Monday, May 9, 2011

Failure and Redemption in Astoria

Astoria is the oldest city west of the Rockies and celebrates its bicentennial, beginning with its opening ceremonies on May 21, with re-enactments, tall ships, lectures, a celebratory ball.

Later, in August, the British Lord Astor of Hever, John Jacob Astor the VIII, will visit and be joined by the Burgermeister of Astoria's German sister city -- I'm not kidding here -- Walldorf.

The real brand of Astoria is Lewis and Clark, whose bicentennial celebration was six years ago.  But the colossal business failure suffered by the German immigrant clerk who became America's richest man had a role in keeping the Pacific Northwest of this country out of British hands.  Along with real estate, John Jacob Astor built a business trapping and trading in furs across the northern tier of America and soon came up with an idea that would have him utterly dominate the global fur business. 

Before the Europeans came to North America, estimates suggest that the continent was home to 400 million beaver.  In many places, beaver pelts were used as money.  Hudson's Bay Company records at the end of he 17th century show that a beaver pelt would buy a pound of tobacco, a one pound kettle, four pounds of shot or two hatchets. 

It was truly a global business as beaver was equally prized in Europe as it was in China.  It was one of the few things the clever animal could not adapt to.  As early as 1830, the beaver had disappeared in Ohio and was quickly disappearing in the Great Lakes region.  When Astor thought about it, the western part of North America was the Saudi Arabia of beaver.  Astor would be the first global business to locate in Oregon.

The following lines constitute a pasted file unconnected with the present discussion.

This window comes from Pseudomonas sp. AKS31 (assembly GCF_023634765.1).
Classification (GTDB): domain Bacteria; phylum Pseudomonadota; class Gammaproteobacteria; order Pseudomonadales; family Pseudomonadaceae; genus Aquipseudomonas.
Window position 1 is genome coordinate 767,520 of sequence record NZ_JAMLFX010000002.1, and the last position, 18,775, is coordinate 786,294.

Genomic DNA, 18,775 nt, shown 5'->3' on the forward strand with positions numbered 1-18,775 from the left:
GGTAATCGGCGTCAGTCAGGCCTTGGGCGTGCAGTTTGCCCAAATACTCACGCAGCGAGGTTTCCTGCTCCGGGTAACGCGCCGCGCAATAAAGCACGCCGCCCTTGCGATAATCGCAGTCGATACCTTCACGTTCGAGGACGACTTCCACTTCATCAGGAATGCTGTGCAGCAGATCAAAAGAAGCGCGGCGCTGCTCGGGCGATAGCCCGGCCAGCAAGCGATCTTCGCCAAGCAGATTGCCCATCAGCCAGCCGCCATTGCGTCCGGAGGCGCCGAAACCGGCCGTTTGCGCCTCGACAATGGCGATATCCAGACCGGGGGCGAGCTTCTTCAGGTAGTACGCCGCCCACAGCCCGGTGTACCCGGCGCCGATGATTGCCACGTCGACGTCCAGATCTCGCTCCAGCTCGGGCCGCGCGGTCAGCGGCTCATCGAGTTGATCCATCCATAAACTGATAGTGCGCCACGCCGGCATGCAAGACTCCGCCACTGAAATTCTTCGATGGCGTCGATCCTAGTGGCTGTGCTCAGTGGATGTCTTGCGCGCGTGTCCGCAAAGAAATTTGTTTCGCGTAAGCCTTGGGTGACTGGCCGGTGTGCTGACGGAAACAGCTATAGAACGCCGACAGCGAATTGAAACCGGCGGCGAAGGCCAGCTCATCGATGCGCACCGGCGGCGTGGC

Astor would dominate the market by superior logistics stemming from a chain of trading posts across the country supplied from a port on the Columbia River.  Six years after Lewis and Clark vacated Fort Clatsop, Astor sent the Tonquin, under the command of Jonathan Thorn, to establish his Columbia footprint.   

Thorn was a one of a number of poor personnel choices for the mission.  Astor hedged his bet with a overland team headed by Wilson Price Hunt with the idea that they would arrive at the same time and immediately have the logistics in place to compete against the great Canadian trappers. 

Thorn orders three reluctant crew members into the
Columbia River bar saying:  "How can your cross the
ocean and still be afraid of the water?"  The men are lost.

Astor also saw this as another step in the ocean to ocean destiny of America and hired one of the most famous writers of his day, Washington Irving,  to make sure that his market share of history would be assured as well.

All of this unravelled over three years.  The arrogance of Thorn led to the death of all on board when the Tonquin's crew was murdered and the ship blown up.  Hunt's overland component lost all its supplies and arrived, starving, after 18 months.  The British won the war of 1812 and promptly occupied the defenseless fort.  Under the British flag, the other partners, Canadians all save Hunt, turned against Astor and sold his company to the Northwest Fur Company, its Canadian competitor. 


The entire story, minus most of the cheating, conniving and mean spiritedness of Astor's team, is displayed on the Astoria Column, a symbol of this city's ups and downs and of its perseverance and resilience.  It flourishes today, like the town, because it just wouldn't fall in on itself, or have its lovely images blasted away by Pacific storms without working for their renewal.